John McCain is opening up about his cancer diagnosis, and how he took the devastating news.
In an interview with 60 Minutes that aired on Sunday, the 81-year-old Republican senator talked about battling glioblastoma -- an aggressive form of brain cancer -- and what the outlook is. McCain said he first visited the doctor to check out a blood clot in his eye, which is when his cancer was discovered. He said he repeatedly told doctors to "tell it to me straight."
“As you know, doctors are interesting,” he said. “Some say 3 percent, some say 14 percent. You know, it’s a very poor prognosis. So, I just said, ‘I understand. Now we’re going to do what we can, get the best doctors we can find and do the best we can, and at the same time celebrate with gratitude a life well lived.'"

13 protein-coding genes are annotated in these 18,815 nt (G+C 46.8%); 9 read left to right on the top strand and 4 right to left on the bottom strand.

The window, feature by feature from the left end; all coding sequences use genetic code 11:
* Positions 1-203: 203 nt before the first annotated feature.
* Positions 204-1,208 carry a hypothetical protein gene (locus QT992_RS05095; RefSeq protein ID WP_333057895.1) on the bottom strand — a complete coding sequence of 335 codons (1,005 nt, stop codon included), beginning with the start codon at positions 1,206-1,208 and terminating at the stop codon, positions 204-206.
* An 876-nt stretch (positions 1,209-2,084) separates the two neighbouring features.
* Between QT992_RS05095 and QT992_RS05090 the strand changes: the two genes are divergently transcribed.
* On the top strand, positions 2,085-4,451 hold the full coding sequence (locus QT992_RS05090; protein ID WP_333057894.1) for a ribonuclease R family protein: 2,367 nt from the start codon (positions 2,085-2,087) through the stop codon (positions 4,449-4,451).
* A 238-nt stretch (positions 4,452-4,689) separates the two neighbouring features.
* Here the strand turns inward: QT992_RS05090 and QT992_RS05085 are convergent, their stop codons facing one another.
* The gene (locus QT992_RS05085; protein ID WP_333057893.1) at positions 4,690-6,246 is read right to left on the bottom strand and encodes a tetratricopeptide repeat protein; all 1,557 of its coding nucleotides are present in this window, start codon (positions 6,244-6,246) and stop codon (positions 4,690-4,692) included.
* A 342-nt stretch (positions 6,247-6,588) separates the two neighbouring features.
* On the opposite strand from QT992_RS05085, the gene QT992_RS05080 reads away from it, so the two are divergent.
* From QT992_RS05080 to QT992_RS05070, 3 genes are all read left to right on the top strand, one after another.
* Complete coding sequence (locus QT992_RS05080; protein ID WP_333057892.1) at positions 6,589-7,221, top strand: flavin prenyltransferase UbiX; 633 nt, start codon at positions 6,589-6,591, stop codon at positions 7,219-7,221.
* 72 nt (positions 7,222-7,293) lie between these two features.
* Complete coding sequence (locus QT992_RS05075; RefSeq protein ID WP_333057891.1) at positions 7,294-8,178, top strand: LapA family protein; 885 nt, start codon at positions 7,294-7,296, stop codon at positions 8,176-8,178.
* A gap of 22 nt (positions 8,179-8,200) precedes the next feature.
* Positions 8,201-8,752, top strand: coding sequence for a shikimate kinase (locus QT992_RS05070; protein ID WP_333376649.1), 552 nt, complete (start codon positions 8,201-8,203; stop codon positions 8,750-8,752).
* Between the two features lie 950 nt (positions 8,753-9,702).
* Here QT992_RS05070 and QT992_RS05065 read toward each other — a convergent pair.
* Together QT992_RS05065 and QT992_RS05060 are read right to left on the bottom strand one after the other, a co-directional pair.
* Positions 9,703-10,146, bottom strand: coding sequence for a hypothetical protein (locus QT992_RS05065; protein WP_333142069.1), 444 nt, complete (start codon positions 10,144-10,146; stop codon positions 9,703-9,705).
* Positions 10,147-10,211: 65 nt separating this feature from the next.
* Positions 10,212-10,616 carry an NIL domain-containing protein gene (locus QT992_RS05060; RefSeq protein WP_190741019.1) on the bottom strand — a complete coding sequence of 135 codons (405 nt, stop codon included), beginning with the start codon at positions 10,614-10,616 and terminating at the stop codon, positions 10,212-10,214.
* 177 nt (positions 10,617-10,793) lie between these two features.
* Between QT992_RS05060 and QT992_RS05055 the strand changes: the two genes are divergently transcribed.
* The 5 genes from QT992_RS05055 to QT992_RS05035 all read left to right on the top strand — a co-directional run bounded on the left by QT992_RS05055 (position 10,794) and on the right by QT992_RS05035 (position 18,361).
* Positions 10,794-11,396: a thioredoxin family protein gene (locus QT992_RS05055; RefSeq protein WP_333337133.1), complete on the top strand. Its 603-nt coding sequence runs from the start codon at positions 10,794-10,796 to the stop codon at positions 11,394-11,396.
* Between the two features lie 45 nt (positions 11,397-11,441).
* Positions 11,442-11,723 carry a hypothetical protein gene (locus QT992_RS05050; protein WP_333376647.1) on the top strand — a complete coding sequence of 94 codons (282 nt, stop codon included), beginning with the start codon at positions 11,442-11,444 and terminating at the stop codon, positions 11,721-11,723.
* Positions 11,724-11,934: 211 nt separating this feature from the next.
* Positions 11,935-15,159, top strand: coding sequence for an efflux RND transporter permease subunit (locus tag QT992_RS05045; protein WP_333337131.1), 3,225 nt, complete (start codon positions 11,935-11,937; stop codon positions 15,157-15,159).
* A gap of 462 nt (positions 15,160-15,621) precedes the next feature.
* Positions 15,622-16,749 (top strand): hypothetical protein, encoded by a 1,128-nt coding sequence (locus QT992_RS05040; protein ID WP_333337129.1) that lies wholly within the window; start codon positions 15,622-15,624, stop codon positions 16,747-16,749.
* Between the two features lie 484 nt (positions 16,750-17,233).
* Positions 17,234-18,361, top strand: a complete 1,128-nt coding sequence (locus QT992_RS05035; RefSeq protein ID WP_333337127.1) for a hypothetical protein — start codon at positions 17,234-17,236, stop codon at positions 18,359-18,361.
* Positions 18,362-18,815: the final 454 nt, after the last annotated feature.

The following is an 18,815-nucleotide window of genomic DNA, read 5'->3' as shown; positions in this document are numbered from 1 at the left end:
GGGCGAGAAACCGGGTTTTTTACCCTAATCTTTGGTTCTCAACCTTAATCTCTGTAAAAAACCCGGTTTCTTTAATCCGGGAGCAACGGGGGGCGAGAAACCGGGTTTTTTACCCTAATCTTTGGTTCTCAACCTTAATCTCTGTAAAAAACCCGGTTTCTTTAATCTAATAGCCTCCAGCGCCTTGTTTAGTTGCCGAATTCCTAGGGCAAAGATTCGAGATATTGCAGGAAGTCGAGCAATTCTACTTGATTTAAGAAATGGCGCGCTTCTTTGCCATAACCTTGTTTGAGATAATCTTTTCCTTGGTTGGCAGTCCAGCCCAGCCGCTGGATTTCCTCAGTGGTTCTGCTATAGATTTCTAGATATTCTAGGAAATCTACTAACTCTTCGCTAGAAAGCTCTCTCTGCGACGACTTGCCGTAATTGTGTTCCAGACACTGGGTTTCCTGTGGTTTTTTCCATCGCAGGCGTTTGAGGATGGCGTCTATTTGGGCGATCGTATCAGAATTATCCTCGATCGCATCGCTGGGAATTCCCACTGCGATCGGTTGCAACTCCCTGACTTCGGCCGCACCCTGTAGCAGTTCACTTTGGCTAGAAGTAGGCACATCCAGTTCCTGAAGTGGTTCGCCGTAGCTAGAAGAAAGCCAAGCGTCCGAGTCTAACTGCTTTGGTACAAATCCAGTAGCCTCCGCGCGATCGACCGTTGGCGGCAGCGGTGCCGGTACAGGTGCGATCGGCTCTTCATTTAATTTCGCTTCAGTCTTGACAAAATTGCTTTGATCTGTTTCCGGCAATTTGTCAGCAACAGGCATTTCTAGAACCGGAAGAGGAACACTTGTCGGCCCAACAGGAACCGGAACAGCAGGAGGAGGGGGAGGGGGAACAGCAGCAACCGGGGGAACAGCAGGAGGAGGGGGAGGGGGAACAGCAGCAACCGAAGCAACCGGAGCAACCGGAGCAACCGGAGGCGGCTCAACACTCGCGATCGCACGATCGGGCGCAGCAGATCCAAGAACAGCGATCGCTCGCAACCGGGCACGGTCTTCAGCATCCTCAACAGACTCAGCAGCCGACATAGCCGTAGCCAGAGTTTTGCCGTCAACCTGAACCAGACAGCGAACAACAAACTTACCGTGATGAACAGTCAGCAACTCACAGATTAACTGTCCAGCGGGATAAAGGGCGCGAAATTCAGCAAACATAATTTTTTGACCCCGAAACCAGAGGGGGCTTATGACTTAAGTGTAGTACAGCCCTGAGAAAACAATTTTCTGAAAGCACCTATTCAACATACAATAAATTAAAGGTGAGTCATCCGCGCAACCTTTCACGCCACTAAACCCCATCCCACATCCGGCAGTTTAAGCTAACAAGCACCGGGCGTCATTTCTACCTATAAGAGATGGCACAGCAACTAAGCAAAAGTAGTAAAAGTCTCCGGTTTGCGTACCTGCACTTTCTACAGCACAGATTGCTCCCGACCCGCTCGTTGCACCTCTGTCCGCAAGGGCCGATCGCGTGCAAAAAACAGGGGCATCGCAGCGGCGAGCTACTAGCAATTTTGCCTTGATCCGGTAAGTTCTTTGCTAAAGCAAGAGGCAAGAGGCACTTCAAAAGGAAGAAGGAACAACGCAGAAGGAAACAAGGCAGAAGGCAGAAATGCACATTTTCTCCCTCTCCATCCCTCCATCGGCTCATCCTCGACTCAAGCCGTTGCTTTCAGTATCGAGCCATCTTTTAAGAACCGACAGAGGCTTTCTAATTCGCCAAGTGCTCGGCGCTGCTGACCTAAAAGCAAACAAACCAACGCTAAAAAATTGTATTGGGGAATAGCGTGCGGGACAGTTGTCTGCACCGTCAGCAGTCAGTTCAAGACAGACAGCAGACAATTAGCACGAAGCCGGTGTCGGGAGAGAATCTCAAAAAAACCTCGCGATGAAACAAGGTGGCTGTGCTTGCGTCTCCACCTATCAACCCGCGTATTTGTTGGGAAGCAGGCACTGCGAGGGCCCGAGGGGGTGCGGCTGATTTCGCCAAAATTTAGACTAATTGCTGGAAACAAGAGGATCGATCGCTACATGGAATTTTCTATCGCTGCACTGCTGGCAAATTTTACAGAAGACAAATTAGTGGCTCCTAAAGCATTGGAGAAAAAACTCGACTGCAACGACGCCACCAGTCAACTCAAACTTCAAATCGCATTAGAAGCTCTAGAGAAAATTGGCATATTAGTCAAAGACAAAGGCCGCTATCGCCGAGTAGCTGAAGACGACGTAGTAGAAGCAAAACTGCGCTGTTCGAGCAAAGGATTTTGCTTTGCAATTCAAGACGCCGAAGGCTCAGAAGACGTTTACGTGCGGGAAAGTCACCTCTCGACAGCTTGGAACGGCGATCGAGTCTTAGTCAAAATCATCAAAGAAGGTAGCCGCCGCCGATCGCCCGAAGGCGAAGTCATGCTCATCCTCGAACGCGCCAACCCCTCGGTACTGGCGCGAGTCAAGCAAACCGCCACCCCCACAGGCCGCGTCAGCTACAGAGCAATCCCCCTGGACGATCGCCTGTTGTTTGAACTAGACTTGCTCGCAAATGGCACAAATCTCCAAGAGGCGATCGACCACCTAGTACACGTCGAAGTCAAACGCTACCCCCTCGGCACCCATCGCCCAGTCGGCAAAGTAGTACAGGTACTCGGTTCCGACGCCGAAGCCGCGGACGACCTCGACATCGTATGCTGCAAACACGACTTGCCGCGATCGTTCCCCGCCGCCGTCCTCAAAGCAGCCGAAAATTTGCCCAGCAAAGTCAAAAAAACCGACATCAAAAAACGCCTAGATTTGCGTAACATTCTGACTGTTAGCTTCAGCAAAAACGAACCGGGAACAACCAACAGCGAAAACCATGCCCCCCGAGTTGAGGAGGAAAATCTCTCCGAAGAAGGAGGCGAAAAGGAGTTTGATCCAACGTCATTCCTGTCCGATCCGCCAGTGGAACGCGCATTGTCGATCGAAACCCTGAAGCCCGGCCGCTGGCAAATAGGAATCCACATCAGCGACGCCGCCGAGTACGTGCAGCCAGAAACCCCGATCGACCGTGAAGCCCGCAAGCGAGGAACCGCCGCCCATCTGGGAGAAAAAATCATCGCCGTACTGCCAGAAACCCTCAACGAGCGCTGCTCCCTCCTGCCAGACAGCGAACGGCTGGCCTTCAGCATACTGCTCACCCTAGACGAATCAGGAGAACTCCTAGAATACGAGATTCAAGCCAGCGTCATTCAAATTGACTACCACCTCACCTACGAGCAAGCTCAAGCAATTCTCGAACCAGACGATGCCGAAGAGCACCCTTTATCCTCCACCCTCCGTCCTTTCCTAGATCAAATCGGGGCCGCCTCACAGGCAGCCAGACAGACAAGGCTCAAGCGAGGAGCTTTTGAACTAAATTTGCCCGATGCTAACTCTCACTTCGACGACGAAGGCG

McCain made a dramatic return to work at the Senate in July, when he voted no on an attempt to repeal and replace Obamacare. On Friday, he made headlines again when he said he wouldn't back the Graham-Cassidy bill to repeal the Affordable Care Act.
Although the Arizona senator admitted to having "feelings sometimes of fear of what happens," he stressed that knows he "had a great life."
"It's not that you're leaving, it's that you -- that you stayed," he said.
In February, Ashton Kutcher playfully blew a kiss at McCain after the actor testified at a Senate Foreign Relations Committee, when the Arizona senator joked that he was "better looking in the movies."